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This slipped past me, but way back in December, I attended the CNI fall meeting in Washington, DC. Knowing that it never works to fly on a December morning to make an afternoon meeting, I cleverly took the train the day before, only to endure five and a half hours of delay as Amtrak worked to resolve engine problems. But I did get there for the kickoff, when half the attendees did not (fog socked in the whole eastern seaboard).

The opening keynote went straight to a subject that was repeated throughout the conference: MOOCs (see Lynn’s post that covered other MOOC sessions). Lynch addressed a number of issues with MOOCs that I haven’t heard about elsewhere:

  • A lot of schools are setting up MOOCs without a clear definition of success for the program
  • MOOCs will generate a lot of student data, and it is not clear who owns it and what rights they have to use it, and what access students will have to their own records. It may be very valuable content for data mining.
  • MOOCs have the potential to cause a lot of disruption in some doctoral programs, because we fund a lot of those doctoral students by having them teach the sorts of classes that are becoming candidates for MOOCs. Humanities doctorates in particular may be affected.
  • Our ability to teach 100,000 students at a time is probably outpacing our ability to grade their work

Other points: many schools are including alumni in library licensing agreements. We want to do that here, but we have to wait for some campus-wide systems to come online that will let us identify alumni accounts.

Encouraging court judgments in favor of fair use and rights of users to access copyrighted material is counterbalanced by electronic licensing terms that increasingly give publishers more than their traditional first-sale rights. As Lynch put it, “Will your children be able to inherit your e-books?”

Cliff’s opening keynote can be seen at

Two other sessions I’ll comment on: in “Debunking Myths and Establishing Guidelines for the ETD Lifecycle,” four speakers addressed issues in long term curation and preservation of electronic theses and dissertations. Of particular interest was Gail McMillan of Virginia Tech, who presented “Do Open Access ETDs Effect Publishing Opportunities in the Sciences? Findings from the 2012 Survey of Academic Journal Editors“. This follows a similar survey of editors in the humanities and social sciences in 2011. This presentation gives substantive support to the argument that publishing an open access ETD does not greatly affect an author’s ability to get books or articles based on the ETD published. The slides are well worth a look.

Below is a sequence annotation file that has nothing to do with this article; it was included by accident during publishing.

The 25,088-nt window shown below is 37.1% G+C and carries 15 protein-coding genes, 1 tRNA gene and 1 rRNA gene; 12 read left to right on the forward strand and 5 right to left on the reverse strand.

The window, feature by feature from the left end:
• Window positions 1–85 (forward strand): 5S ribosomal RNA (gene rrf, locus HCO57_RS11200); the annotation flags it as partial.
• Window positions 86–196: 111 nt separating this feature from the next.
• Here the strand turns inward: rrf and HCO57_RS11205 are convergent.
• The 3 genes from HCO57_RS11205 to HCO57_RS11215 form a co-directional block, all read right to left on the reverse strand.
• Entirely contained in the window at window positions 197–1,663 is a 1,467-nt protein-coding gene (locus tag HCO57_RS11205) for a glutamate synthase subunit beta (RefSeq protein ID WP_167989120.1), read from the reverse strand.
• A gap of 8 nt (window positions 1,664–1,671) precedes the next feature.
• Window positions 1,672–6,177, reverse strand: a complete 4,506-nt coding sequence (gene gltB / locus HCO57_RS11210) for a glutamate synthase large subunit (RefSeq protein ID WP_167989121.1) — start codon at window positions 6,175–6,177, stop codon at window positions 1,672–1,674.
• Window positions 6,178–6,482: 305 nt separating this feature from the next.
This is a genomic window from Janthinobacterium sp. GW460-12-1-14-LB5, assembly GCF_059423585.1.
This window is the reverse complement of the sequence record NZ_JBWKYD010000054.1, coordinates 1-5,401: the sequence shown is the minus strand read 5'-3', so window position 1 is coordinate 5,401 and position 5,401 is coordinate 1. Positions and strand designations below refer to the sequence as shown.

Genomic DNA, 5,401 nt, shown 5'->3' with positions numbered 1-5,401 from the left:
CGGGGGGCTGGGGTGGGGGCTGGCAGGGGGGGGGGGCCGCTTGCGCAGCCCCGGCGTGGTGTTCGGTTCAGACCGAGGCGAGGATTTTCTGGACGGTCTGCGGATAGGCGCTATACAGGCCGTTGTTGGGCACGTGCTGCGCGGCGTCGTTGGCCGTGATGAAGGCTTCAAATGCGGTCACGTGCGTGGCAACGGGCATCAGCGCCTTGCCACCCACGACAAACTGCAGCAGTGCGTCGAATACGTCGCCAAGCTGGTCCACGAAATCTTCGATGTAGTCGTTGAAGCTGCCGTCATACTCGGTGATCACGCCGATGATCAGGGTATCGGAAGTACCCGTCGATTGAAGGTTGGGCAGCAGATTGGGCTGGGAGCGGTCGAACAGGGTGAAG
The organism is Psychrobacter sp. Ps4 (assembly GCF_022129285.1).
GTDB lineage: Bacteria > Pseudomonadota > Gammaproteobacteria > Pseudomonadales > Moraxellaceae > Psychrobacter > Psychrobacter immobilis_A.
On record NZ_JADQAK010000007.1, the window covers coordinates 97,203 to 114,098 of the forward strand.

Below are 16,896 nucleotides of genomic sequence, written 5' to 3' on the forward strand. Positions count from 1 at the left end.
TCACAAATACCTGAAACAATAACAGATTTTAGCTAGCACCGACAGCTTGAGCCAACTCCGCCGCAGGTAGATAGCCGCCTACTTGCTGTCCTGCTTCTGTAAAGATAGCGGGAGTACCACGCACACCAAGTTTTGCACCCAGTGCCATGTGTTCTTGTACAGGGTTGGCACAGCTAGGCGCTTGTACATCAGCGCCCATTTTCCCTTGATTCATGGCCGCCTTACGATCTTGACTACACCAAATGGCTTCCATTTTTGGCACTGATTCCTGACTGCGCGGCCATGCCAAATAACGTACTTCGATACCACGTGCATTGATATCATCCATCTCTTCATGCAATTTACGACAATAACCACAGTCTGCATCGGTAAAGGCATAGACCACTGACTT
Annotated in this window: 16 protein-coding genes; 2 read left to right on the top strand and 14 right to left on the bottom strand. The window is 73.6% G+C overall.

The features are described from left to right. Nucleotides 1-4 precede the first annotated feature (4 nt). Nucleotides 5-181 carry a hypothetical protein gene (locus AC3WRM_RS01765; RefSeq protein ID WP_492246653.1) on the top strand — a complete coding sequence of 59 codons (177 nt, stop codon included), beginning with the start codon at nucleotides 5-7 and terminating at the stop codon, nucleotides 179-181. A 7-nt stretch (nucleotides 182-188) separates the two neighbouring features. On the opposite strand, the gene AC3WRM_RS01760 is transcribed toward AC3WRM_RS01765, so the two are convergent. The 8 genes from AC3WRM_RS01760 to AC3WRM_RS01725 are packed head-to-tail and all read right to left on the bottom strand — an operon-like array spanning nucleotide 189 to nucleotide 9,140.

Because of our investment in cloud technologies, I was particularly interested in “The Truth is Out There: Preservation and the Cloud.” David Rosenthal, Chief Scientist of the LOCKSS program, basically asked the question, “Can you afford to digitally preserve content for 100 years on the Amazon cloud?” And ultimately answered it, “No.” For long-term storage, you can rent space (think of a journal subscription that you have to commit to for 100 years); subsidized with ads (like Google Mail, but generally a non-starter in academic environments), or endowed, with an up-front payment considered to be enough to store the content “forever”. Because the cost of hard drive storage has been dropping by half every two years for several decades, preservation endowments have gained some traction.

But Rosenthal sees two problems: first, the cost of hard drive storage will level out. Disk prices will continue to decline, but not so quickly. Second, while commercial cloud vendors periodically drop their prices, they don’t do so as fast as drive prices go down and customers increasingly fund their profit margin. This makes the monthly payments to Amazon (and its successors) over the next century increasingly hard to support.

Rosenthal’s proposed alternative is low-cost local storage, specifically building storage “pods” from designs published by online backup company Backblaze. They provide plans for constructing units capable of storing 135TB, expected to last for four years, that cost about what Amazon would charge for one month’s rent on 135TB of space. There’s obviously a lot more to factor in, but in the end it’s a compelling case. Long term storage won’t make economic sense in the commercial cloud.